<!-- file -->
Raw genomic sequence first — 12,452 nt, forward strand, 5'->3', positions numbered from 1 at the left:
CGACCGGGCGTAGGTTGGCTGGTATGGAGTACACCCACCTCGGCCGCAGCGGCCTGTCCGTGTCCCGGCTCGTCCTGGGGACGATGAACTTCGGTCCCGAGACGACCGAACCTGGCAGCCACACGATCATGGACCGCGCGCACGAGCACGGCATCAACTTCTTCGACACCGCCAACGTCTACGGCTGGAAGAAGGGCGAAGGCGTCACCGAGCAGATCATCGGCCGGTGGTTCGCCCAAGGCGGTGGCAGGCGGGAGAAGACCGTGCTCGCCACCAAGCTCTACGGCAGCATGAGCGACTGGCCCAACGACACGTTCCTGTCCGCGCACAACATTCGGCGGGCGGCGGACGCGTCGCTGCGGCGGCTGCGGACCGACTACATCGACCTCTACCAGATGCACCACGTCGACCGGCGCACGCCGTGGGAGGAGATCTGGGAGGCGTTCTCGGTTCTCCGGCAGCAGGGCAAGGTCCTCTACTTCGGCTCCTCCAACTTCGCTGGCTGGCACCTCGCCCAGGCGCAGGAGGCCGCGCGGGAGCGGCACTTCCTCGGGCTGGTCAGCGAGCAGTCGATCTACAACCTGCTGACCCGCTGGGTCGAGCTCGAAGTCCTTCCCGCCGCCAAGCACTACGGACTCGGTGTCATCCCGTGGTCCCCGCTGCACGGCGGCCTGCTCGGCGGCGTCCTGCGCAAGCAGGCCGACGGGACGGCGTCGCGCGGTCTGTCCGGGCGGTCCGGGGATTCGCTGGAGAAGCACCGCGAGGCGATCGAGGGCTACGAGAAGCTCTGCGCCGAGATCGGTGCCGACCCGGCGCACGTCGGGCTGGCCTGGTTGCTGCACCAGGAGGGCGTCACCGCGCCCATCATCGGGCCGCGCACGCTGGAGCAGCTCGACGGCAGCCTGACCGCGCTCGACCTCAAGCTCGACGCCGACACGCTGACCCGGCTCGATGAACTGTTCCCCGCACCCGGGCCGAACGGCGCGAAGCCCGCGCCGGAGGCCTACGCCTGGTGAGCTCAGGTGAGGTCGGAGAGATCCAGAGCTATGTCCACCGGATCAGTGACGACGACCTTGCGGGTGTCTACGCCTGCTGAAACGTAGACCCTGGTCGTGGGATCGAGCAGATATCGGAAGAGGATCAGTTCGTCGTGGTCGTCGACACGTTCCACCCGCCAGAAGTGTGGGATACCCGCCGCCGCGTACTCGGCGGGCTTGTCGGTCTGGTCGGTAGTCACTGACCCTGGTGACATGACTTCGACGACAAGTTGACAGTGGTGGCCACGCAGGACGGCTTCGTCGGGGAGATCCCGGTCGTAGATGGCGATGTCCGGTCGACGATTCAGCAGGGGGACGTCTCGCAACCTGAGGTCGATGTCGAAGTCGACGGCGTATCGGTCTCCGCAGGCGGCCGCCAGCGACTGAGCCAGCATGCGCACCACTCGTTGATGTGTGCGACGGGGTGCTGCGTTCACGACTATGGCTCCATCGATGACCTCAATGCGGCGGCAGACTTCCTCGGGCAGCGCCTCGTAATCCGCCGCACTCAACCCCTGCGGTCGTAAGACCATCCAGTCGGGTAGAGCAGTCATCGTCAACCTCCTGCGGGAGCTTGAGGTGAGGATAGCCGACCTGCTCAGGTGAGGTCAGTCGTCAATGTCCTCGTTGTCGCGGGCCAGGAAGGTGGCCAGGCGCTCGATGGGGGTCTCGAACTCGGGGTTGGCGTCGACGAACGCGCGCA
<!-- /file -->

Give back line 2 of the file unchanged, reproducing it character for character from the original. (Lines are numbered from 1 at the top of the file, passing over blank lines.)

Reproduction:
CGACCGGGCGTAGGTTGGCTGGTATGGAGTACACCCACCTCGGCCGCAGCGGCCTGTCCGTGTCCCGGCTCGTCCTGGGGACGATGAACTTCGGTCCCGAGACGACCGAACCTGGCAGCCACACGATCATGGACCGCGCGCACGAGCACGGCATCAACTTCTTCGACACCGCCAACGTCTACGGCTGGAAGAAGGGCGAAGGCGTCACCGAGCAGATCATCGGCCGGTGGTTCGCCCAAGGCGGTGGCAGGCGGGAGAAGACCGTGCTCGCCACCAAGCTCTACGGCAGCATGAGCGACTGGCCCAACGACACGTTCCTGTCCGCGCACAACATTCGGCGGGCGGCGGACGCGTCGCTGCGGCGGCTGCGGACCGACTACATCGACCTCTACCAGATGCACCACGTCGACCGGCGCACGCCGTGGGAGGAGATCTGGGAGGCGTTCTCGGTTCTCCGGCAGCAGGGCAAGGTCCTCTACTTCGGCTCCTCCAACTTCGCTGGCTGGCACCTCGCCCAGGCGCAGGAGGCCGCGCGGGAGCGGCACTTCCTCGGGCTGGTCAGCGAGCAGTCGATCTACAACCTGCTGACCCGCTGGGTCGAGCTCGAAGTCCTTCCCGCCGCCAAGCACTACGGACTCGGTGTCATCCCGTGGTCCCCGCTGCACGGCGGCCTGCTCGGCGGCGTCCTGCGCAAGCAGGCCGACGGGACGGCGTCGCGCGGTCTGTCCGGGCGGTCCGGGGATTCGCTGGAGAAGCACCGCGAGGCGATCGAGGGCTACGAGAAGCTCTGCGCCGAGATCGGTGCCGACCCGGCGCACGTCGGGCTGGCCTGGTTGCTGCACCAGGAGGGCGTCACCGCGCCCATCATCGGGCCGCGCACGCTGGAGCAGCTCGACGGCAGCCTGACCGCGCTCGACCTCAAGCTCGACGCCGACACGCTGACCCGGCTCGATGAACTGTTCCCCGCACCCGGGCCGAACGGCGCGAAGCCCGCGCCGGAGGCCTACGCCTGGTGAGCTCAGGTGAGGTCGGAGAGATCCAGAGCTATGTCCACCGGATCAGTGACGACGACCTTGCGGGTGTCTACGCCTGCTGAAACGTAGACCCTGGTCGTGGGATCGAGCAGATATCGGAAGAGGATCAGTTCGTCGTGGTCGTCGACACGTTCCACCCGCCAGAAGTGTGGGATACCCGCCGCCGCGTACTCGGCGGGCTTGTCGGTCTGGTCGGTAGTCACTGACCCTGGTGACATGACTTCGACGACAAGTTGACAGTGGTGGCCACGCAGGACGGCTTCGTCGGGGAGATCCCGGTCGTAGATGGCGATGTCCGGTCGACGATTCAGCAGGGGGACGTCTCGCAACCTGAGGTCGATGTCGAAGTCGACGGCGTATCGGTCTCCGCAGGCGGCCGCCAGCGACTGAGCCAGCATGCGCACCACTCGTTGATGTGTGCGACGGGGTGCTGCGTTCACGACTATGGCTCCATCGATGACCTCAATGCGGCGGCAGACTTCCTCGGGCAGCGCCTCGTAATCCGCCGCACTCAACCCCTGCGGTCGTAAGACCATCCAGTCGGGTAGAGCAGTCATCGTCAACCTCCTGCGGGAGCTTGAGGTGAGGATAGCCGACCTGCTCAGGTGAGGTCAGTCGTCAATGTCCTCGTTGTCGCGGGCCAGGAAGGTGGCCAGGCGCTCGATGGGGGTCTCGAACTCGGGGTTGGCGTCGACGAACGCGCGCA